Getting it right for every child
Taking care of our children's well-being and making sure they are alright - even before they are born - helps us ensure the most positive outcomes for them later in life. It gives them the potential to grow up ready to succeed and play their part in society.
"Giving me the best possible start in life will make a huge difference to me later on"
The benefits of taking good care of them are significant - both for the individual and for our society as a whole.
Getting children's rights right
Every child and young person in Scotland has the right to play, to be healthy and happy, to learn new things and to be looked after and nurtured - whether they live at home or not. These rights are set out in the United Nations Convention on the Rights of the Child. This is an international law that seeks to make sure the voices of children and young people are taken into account in families and children's services.
"What they do when I'm very young should mean I'm ready to succeed in life when I'm older… and that I am better able to deal with the challenges life brings me."
The Scottish Government is committed to providing a consistent, supportive approach for all Scotland's children and their families. It's called 'Getting it right for every child' and is being used with families, nurseries, schools, health care, social work, law enforcement, housing and some support services for adults. In fact as a way of working it is designed to thread through all services and areas that involve children and young people of any age.
Children and their families
Children and their families say that what works best for them is co-ordinated support when they need it, so that they are not passed around from one agency to another, or having to repeat their story several times over. The Getting it right approach helps make sure this happens.
"Children and families are valued and respected at all levels in our society and have the right to have their voices sought, heard and acted upon by all those who support them and who provide services to help them."
Article 12 of United Nations Convention on the Rights of the Child
Getting it right is important for everyone who works with children - as well as many providers of adult services. Professionals need to work together to support families, and where appropriate take early action at the first signs of any difficulty, rather than only getting involved when a situation has already reached crisis point. This means working across organisational boundaries and putting children and their families at the heart of decision making.
How does it work?
To promote the Getting it right approach teachers, health and social workers and others should all consider a child's well-being in the same eight areas.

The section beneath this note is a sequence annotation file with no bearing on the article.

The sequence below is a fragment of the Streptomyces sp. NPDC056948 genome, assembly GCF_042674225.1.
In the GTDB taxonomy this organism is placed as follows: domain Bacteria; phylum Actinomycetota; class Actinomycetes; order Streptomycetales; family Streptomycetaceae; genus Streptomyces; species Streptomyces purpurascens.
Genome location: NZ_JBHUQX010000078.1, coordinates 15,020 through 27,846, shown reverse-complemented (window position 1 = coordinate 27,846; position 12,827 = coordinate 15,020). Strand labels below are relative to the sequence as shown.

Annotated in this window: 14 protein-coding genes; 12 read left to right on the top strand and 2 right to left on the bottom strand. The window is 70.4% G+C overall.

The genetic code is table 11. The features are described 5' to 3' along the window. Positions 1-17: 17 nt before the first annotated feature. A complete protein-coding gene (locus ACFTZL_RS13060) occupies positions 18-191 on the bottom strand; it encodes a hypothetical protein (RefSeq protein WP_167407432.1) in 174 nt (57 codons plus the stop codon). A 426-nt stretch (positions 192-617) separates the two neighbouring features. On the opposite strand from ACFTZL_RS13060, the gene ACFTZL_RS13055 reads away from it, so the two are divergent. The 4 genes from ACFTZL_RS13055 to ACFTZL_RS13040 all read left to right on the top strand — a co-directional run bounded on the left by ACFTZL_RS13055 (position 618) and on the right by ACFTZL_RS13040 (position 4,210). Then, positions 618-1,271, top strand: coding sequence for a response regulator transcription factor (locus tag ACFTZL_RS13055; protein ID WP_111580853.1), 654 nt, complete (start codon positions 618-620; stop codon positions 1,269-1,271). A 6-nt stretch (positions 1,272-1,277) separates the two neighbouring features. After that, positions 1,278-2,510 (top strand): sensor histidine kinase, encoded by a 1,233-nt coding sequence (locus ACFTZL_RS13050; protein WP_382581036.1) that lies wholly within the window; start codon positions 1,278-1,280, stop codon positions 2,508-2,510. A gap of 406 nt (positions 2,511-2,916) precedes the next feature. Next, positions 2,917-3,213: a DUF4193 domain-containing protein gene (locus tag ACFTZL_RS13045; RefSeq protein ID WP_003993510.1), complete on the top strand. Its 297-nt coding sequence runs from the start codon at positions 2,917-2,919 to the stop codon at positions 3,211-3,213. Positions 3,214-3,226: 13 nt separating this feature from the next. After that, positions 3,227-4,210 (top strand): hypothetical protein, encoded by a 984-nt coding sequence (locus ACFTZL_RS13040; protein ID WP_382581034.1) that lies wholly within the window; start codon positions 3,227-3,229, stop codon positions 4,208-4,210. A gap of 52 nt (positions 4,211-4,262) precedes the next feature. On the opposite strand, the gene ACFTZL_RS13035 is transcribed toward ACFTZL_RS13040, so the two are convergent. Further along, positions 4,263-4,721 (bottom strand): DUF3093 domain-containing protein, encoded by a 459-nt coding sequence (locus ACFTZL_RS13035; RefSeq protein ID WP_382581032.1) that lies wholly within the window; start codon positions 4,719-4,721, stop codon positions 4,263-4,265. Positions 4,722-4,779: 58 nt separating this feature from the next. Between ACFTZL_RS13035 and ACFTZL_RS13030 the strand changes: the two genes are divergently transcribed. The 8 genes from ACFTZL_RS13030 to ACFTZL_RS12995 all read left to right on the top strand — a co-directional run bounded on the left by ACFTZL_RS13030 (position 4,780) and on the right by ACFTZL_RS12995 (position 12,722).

How do you measure a child's well-being?
The Getting it right approach looks at eight areas of 'well-being'. These are recognised as areas in which children and young people need to progress in order to do well now and in the future. They allow those responsible for the care and support
of children - including members of their own families - to look at a situation in a structured way that will help them identify any needs and concerns and plan with the child and family any action they need to take. The eight well-being indicators are:
The approach gives them a common language and a way to gather information about a child's world, making sure the child is growing and developing, and has everything they need from the people who look after them both at home and in the wider community. It also encourages practitioners to think about who else might need to be involved (for example a teacher might need to contact other professionals to make sure that an education improvement plan with the child and family was meeting all the child's needs).
"The people who look after me need to make sure I am loved. They need to give me healthy food, treat me with respect and give me a safe, warm home to live in. They need to make sure I am alright."
A better outcome for Kirsty
The police picked up 12-year old Kirsty late one evening in her local town centre, where she had been drinking alcohol for several hours - putting herself at considerable risk. They took her straight home and talked to her and her parents. The officers decided that this was a one-off incident. Their usual next step would have been to refer her to the Children's Reporter to consider the need for compulsory measures. From this point it would have taken a few months before a children's hearing was held, if one was considered necessary. There would have been a lot of waiting and uncertainty for Kirsty and her parents.